Every month I carefully track the most popular and significant environmental history articles, videos, audio, and other items making their way through the online environmental history (#envhist) community. You can read all of our past #EnvHist Worth Reading lists right here. Here are my choices for items most worth reading from December 2022:
1. The Price of Flight
In the 1960s, Massachusetts state authorities razed Wood Island Park – designed by Frederick Law Olmsted – and surrounding homes in East Boston to expand Boston’s Logan Airport. In this GBH News article by Jeremy Siegel recounts recent research, both archival and firsthand, on the negative effects of this project on the area and its residents. Well illustrated with photographs from yesterday and today, the article looks at the neighbourhood that was lost and the health, economic, and environmental issues that have developed in the area, as well as how residents continue to fight for their home. “The death of Wood Island still haunts East Boston… GBH News found that the neighborhood didn’t only lose a park in the mid-20th century. It also lost its health and its agency,” Siegel writes.
2. How Pests, Pathogens, and Pesticides Shape Geographies: A Story from the Early DDT Years in San Francisco Tlalnepantla
Interweaving threads of environmental, as well as the history of science and medicine, Marianne Dhenin recounts the early use of DDT during World War II in this piece for Environmental History Now. “Controlling lice, fleas, and other pests was a preeminent concern in wartime, as they thrived in the cramped and squalid conditions that armed conflict fostered. The diseases they carried killed many more soldiers and civilians than fighting ever did, and soldiers classed the six-legged evils and the aches and nausea they heralded as some of the worst horrors of warfare,” Dhenin writes. The human body louse was of particular concern at the time, and Dhenin discusses how researchers experimented with DDT to control these pests. Dhenin acknowledges that though we now know the negative effects of the experiments now, it is difficult to find direct evidence of how the community experienced the experiments in the historical record.
3. Why the U.S. Is Losing the Fight to Ban Toxic Chemicals
In this ProPublica article, by Neil Bedi, Sharon Lerner and Kathleen McGrory, provides a thorough step-by-step explanation of why the US Environmental Protection Agency has a difficult time banning toxic substances like asbestos. “ProPublica spoke with environmental experts around the world and delved into a half century of legislation, lawsuits, EPA documents, oral histories, chemical databases and global regulatory records to construct a blueprint of a failed system,” they write. The authors show how the chemical industry influenced the development of the US’s current laws on chemical substances and how the EPA has failed to stand up to this industry or rebuild their regulation framework to be more effective.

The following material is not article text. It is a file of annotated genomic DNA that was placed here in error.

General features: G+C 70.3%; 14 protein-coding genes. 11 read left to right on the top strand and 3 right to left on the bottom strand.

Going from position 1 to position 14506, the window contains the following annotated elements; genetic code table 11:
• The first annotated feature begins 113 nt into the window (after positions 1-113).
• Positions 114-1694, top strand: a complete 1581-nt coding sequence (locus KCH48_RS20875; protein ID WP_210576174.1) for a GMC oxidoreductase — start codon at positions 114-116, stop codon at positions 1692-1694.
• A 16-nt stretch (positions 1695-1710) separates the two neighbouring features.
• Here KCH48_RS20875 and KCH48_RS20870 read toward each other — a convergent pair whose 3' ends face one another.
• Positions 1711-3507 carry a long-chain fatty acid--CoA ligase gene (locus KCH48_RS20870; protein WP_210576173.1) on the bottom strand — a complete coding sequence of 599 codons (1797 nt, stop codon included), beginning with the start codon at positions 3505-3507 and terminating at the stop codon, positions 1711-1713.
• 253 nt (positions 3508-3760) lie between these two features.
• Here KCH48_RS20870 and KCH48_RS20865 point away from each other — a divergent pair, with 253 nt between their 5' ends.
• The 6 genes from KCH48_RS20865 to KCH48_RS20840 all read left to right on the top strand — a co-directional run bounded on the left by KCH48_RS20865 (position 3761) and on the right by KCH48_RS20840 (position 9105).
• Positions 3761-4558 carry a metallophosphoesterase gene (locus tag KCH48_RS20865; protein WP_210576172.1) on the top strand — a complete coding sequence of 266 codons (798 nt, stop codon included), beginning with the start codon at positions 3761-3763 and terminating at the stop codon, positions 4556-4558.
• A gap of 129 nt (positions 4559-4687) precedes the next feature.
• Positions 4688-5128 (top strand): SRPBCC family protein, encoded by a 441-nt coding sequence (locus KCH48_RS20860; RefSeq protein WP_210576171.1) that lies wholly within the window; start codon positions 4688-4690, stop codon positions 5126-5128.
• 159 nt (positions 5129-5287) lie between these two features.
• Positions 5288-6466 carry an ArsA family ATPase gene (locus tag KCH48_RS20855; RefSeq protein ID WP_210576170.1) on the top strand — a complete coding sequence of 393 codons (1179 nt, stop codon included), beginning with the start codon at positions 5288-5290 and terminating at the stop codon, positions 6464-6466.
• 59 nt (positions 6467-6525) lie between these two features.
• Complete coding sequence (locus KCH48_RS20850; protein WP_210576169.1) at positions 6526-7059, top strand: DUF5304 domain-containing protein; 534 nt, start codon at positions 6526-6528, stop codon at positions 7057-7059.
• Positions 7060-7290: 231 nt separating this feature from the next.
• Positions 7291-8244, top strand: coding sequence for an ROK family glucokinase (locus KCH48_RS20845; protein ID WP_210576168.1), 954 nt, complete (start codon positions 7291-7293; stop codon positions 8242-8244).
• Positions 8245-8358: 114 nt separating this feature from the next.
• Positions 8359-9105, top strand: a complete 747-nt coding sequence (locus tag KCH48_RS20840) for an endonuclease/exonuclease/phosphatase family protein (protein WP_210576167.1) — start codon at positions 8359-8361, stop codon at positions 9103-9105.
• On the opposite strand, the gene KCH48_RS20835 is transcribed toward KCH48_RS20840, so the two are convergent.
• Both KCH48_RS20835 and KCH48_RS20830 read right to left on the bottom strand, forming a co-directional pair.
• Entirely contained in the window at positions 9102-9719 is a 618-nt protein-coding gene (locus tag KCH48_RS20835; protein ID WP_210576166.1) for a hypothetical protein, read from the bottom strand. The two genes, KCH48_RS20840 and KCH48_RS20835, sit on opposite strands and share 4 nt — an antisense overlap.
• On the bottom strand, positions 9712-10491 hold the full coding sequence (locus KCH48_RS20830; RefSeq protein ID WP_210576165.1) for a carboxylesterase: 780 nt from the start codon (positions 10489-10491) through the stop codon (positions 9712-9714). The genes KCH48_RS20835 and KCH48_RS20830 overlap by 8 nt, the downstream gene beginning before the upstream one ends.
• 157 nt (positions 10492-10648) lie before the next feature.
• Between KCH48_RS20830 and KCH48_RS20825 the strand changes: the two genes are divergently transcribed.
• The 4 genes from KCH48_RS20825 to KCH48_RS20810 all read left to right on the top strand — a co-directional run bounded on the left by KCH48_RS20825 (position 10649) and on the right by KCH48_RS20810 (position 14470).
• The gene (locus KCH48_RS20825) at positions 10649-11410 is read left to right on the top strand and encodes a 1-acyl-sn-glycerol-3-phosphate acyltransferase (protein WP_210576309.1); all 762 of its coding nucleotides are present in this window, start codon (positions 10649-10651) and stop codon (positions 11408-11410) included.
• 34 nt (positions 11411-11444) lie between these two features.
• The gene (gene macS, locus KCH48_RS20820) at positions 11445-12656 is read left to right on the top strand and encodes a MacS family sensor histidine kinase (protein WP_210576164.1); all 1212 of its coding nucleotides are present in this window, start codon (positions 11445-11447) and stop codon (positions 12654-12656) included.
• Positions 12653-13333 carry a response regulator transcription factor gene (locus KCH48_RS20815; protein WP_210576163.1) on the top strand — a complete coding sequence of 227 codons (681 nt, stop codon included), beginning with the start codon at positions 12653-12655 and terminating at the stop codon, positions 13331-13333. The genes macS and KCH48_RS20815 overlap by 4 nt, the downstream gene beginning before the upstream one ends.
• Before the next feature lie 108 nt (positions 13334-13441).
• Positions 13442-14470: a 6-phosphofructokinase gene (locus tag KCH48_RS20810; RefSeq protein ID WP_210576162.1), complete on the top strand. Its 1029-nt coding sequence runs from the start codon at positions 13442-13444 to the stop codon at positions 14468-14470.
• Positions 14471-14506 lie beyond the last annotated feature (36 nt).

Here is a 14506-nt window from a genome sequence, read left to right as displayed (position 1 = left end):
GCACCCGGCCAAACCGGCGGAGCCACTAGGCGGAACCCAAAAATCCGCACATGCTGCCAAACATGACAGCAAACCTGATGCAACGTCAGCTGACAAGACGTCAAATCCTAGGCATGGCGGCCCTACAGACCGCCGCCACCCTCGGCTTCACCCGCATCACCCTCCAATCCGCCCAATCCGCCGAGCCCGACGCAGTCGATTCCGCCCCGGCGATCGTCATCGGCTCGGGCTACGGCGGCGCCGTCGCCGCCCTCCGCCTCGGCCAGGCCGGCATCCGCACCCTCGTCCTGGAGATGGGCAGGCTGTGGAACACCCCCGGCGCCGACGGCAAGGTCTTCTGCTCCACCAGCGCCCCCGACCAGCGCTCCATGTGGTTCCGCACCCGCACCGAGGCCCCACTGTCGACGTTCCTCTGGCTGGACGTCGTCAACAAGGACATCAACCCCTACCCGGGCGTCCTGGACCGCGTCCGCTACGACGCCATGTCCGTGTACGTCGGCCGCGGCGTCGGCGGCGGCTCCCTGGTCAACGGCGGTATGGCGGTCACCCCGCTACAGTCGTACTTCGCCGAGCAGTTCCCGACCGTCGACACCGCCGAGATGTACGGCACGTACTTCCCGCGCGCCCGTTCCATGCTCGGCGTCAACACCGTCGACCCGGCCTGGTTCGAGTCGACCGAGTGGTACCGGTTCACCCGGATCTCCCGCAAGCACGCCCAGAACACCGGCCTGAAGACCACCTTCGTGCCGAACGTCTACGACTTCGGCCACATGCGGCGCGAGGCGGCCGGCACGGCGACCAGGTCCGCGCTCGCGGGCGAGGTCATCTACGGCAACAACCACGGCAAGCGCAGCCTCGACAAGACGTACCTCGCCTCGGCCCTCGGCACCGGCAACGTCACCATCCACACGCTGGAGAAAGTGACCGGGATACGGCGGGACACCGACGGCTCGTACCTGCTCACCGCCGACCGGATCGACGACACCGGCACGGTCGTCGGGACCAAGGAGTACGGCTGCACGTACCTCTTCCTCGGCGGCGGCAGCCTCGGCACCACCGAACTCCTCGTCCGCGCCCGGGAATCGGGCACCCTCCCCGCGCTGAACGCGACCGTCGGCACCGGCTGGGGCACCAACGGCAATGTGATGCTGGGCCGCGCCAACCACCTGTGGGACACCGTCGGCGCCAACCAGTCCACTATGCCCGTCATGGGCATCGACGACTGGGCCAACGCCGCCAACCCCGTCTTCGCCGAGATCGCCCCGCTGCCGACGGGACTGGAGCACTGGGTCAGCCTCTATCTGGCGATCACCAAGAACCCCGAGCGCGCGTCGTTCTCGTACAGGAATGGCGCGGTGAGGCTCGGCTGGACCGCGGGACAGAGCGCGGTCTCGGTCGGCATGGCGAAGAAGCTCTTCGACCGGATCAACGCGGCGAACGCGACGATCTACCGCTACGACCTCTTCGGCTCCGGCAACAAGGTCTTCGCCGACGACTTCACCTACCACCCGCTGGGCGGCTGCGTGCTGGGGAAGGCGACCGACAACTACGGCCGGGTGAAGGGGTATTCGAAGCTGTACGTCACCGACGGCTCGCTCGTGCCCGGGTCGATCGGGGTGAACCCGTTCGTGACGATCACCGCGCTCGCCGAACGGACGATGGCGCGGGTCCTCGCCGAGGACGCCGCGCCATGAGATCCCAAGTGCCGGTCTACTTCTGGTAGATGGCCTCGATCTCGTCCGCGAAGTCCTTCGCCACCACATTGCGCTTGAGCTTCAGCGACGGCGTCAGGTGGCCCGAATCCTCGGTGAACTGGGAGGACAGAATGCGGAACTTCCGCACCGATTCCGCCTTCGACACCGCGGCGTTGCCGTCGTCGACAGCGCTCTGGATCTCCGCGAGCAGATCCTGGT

4. How the rugged poinsettia became our favorite holiday flower
The colonial past of this North American holiday favourite, the poinsettia, was running the infographic circuit on social media and elsewhere on the internet this holiday season. In this article for National Geographic, Bill Newcott provides a succinct overview of this history. The plant, which is valued by the Indigenous peoples of Central America for its medicinal value, was originally co-opted for holiday use by missionaries in Mexico in the 16th century. It wasn’t until the 1820s when an American diplomat, Joel Poinsett, became fascinated with them and brought them back to the States that they earned their current name and swelled in popularity.
5. In Photos: POWs and the Swanson Lumber Co. – Clearwater, British Columbia
This post is a brilliant photo essay featured on Michael O’Hagan’s research blog, POWS in Canada. The photos illustrate the experience of thirty-nine German POWS who were transported to Clearwater, British Columbia in December 1944 to work for the Swanson Lumber Co. O’Hagan provides an overview of the circumstances surrounding the employment of POWs in the lumber industry and other industries lacking civilian labour sources during World War II. O’Hagan uses historical photographs to explore the day-to-day life of these POWs.
Remember to follow the #envhist hashtag and NiCHE (@NiCHE_Canada) on Twitter, Facebook, and Instagram to keep up with the latest environmental history content.
Feature Image: “Poinsettia-081” by VinceFL is licensed under CC BY-NC-ND 2.0.
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